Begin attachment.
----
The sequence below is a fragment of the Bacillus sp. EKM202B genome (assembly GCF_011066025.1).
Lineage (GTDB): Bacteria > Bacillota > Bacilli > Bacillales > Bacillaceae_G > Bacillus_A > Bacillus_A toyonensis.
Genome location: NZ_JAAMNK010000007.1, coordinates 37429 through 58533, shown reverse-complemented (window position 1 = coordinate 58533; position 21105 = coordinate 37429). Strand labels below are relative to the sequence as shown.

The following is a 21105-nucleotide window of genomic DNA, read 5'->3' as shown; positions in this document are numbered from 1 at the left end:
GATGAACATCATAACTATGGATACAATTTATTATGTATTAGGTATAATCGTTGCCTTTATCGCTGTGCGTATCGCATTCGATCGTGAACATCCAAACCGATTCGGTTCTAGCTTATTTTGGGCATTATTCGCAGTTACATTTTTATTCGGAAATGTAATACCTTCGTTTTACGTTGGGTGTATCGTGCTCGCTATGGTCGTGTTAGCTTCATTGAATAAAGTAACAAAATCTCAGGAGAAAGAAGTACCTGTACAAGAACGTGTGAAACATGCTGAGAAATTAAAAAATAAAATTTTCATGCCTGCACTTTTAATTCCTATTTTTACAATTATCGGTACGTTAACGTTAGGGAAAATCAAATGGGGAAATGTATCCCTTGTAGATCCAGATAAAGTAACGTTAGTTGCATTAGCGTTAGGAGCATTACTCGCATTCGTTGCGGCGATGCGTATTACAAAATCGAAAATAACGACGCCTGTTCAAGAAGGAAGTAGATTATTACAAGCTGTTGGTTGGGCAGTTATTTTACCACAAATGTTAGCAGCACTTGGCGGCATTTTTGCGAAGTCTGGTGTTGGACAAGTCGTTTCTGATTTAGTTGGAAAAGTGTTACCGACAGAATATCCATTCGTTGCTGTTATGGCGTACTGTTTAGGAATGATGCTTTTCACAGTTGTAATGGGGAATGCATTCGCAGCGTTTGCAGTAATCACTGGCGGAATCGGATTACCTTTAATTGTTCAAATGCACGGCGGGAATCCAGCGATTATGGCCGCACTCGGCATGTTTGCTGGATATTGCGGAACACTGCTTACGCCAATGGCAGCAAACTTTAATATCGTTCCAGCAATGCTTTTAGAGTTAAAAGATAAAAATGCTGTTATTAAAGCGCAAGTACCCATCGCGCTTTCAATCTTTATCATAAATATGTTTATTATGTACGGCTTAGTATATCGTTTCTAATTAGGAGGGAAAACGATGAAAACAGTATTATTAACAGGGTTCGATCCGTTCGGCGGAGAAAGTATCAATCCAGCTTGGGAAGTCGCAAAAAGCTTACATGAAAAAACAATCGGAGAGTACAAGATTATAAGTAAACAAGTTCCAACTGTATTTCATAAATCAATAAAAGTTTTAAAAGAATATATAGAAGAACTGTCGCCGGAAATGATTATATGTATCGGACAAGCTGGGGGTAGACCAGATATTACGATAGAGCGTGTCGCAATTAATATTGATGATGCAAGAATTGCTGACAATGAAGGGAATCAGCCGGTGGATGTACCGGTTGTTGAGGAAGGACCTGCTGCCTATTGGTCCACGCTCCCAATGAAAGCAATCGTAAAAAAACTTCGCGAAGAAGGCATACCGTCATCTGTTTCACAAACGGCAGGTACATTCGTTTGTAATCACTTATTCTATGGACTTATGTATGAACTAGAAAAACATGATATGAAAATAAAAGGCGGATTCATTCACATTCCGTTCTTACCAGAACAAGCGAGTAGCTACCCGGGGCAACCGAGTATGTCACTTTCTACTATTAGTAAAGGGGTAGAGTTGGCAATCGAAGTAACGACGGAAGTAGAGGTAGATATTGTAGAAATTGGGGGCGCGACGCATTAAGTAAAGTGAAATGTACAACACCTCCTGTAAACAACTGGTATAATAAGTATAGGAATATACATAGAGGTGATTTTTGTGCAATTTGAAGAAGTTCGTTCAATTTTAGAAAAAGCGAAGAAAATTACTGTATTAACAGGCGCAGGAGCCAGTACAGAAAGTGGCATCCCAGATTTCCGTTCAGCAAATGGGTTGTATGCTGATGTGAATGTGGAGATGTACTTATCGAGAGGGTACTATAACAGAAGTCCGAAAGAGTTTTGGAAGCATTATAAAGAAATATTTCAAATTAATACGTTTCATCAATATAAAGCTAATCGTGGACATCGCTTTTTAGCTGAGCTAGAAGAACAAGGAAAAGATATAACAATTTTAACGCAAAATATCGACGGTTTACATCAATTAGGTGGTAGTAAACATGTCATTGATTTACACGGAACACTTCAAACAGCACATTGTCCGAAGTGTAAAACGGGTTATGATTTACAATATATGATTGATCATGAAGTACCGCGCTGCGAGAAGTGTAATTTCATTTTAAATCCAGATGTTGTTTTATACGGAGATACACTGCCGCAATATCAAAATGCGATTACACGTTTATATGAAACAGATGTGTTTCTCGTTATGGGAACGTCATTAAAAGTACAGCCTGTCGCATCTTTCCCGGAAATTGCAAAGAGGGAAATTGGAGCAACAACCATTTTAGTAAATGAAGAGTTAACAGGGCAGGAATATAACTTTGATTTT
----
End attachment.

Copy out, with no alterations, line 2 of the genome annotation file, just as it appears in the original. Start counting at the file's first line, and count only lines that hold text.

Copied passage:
Lineage (GTDB): Bacteria > Bacillota > Bacilli > Bacillales > Bacillaceae_G > Bacillus_A > Bacillus_A toyonensis.